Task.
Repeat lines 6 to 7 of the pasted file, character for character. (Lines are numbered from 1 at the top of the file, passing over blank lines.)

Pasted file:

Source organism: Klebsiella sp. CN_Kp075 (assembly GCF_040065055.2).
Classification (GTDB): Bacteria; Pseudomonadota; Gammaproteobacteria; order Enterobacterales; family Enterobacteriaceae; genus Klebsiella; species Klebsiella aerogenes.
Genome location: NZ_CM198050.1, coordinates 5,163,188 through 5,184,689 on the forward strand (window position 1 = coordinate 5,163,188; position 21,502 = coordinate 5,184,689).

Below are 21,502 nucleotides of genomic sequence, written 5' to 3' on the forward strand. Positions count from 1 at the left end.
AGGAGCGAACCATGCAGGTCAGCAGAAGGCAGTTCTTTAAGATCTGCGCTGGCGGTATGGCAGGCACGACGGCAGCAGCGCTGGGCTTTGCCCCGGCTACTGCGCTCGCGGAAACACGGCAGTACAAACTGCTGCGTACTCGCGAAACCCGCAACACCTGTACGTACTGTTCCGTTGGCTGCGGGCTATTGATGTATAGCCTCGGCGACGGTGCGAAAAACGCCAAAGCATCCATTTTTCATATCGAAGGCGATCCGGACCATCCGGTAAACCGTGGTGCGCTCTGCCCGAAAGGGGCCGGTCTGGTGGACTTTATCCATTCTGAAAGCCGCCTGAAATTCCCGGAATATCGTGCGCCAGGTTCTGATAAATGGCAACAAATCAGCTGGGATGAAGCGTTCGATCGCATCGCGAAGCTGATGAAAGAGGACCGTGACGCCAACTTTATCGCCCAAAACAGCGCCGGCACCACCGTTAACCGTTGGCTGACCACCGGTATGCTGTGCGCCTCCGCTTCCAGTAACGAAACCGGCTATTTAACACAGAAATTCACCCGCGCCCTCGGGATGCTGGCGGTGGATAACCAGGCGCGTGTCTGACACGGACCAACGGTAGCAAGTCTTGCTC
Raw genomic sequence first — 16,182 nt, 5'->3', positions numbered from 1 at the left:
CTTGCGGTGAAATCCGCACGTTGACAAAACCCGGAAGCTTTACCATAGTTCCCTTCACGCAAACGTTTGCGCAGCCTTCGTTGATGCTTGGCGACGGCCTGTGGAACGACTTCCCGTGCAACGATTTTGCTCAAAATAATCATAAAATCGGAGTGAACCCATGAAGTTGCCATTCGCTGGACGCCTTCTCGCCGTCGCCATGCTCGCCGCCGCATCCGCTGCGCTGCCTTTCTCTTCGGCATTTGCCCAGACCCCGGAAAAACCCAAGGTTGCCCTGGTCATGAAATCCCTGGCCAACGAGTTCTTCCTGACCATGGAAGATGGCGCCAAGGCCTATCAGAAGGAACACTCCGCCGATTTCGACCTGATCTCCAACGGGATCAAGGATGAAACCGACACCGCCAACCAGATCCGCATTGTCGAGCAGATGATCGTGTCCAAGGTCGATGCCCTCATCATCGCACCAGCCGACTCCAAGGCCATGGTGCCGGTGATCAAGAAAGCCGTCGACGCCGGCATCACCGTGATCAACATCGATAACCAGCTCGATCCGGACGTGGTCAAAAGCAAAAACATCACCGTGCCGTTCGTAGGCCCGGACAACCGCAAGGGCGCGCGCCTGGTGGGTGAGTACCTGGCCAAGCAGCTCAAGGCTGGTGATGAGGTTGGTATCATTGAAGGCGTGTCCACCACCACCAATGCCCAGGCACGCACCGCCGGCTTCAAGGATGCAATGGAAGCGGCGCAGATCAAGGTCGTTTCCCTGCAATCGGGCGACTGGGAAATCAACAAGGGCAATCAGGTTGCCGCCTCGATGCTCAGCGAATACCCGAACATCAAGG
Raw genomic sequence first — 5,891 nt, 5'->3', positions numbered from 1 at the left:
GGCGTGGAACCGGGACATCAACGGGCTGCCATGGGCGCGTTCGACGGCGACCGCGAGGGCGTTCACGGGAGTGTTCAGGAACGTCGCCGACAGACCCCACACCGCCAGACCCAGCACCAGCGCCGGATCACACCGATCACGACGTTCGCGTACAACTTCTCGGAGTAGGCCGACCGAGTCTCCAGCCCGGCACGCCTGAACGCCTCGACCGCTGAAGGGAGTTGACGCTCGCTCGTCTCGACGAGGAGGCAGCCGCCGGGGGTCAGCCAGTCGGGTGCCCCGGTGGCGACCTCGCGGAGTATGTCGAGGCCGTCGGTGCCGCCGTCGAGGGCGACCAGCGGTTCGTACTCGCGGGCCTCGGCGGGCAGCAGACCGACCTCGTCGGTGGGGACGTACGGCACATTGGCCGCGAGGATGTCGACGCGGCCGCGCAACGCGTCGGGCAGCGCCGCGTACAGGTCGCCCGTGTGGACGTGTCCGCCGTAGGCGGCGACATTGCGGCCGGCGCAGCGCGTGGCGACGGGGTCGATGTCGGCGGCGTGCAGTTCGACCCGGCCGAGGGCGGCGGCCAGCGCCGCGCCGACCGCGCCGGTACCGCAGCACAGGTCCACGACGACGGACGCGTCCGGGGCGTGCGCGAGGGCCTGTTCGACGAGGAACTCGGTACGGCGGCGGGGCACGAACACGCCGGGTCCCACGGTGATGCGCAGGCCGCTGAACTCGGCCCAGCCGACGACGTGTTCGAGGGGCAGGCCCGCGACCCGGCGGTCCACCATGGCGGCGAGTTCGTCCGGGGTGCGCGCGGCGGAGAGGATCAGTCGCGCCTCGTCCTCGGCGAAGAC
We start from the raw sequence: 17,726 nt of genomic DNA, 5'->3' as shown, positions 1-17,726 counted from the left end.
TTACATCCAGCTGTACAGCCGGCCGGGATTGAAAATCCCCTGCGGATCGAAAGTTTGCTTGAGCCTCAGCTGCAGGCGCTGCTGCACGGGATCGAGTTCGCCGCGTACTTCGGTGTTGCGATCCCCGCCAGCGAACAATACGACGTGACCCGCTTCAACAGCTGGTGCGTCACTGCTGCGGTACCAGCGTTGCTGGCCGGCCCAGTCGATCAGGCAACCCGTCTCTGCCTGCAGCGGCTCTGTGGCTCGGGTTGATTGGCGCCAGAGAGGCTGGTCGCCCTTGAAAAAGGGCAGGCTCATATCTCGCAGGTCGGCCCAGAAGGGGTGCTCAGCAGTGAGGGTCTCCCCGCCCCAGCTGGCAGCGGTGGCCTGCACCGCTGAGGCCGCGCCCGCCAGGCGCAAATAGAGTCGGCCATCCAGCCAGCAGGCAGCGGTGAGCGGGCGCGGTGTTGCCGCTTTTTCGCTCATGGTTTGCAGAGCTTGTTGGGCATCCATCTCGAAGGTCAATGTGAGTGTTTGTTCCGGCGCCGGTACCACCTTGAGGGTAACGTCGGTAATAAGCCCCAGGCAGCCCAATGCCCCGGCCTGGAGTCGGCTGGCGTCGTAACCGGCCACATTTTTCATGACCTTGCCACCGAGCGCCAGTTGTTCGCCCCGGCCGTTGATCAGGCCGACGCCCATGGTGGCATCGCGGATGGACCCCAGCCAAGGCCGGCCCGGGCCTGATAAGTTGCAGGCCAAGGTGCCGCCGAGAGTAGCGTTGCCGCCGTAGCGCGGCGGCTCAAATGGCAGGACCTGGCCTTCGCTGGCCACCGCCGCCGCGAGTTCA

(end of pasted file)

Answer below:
Raw genomic sequence first — 16,182 nt, 5'->3', positions numbered from 1 at the left:
CTTGCGGTGAAATCCGCACGTTGACAAAACCCGGAAGCTTTACCATAGTTCCCTTCACGCAAACGTTTGCGCAGCCTTCGTTGATGCTTGGCGACGGCCTGTGGAACGACTTCCCGTGCAACGATTTTGCTCAAAATAATCATAAAATCGGAGTGAACCCATGAAGTTGCCATTCGCTGGACGCCTTCTCGCCGTCGCCATGCTCGCCGCCGCATCCGCTGCGCTGCCTTTCTCTTCGGCATTTGCCCAGACCCCGGAAAAACCCAAGGTTGCCCTGGTCATGAAATCCCTGGCCAACGAGTTCTTCCTGACCATGGAAGATGGCGCCAAGGCCTATCAGAAGGAACACTCCGCCGATTTCGACCTGATCTCCAACGGGATCAAGGATGAAACCGACACCGCCAACCAGATCCGCATTGTCGAGCAGATGATCGTGTCCAAGGTCGATGCCCTCATCATCGCACCAGCCGACTCCAAGGCCATGGTGCCGGTGATCAAGAAAGCCGTCGACGCCGGCATCACCGTGATCAACATCGATAACCAGCTCGATCCGGACGTGGTCAAAAGCAAAAACATCACCGTGCCGTTCGTAGGCCCGGACAACCGCAAGGGCGCGCGCCTGGTGGGTGAGTACCTGGCCAAGCAGCTCAAGGCTGGTGATGAGGTTGGTATCATTGAAGGCGTGTCCACCACCACCAATGCCCAGGCACGCACCGCCGGCTTCAAGGATGCAATGGAAGCGGCGCAGATCAAGGTCGTTTCCCTGCAATCGGGCGACTGGGAAATCAACAAGGGCAATCAGGTTGCCGCCTCGATGCTCAGCGAATACCCGAACATCAAGG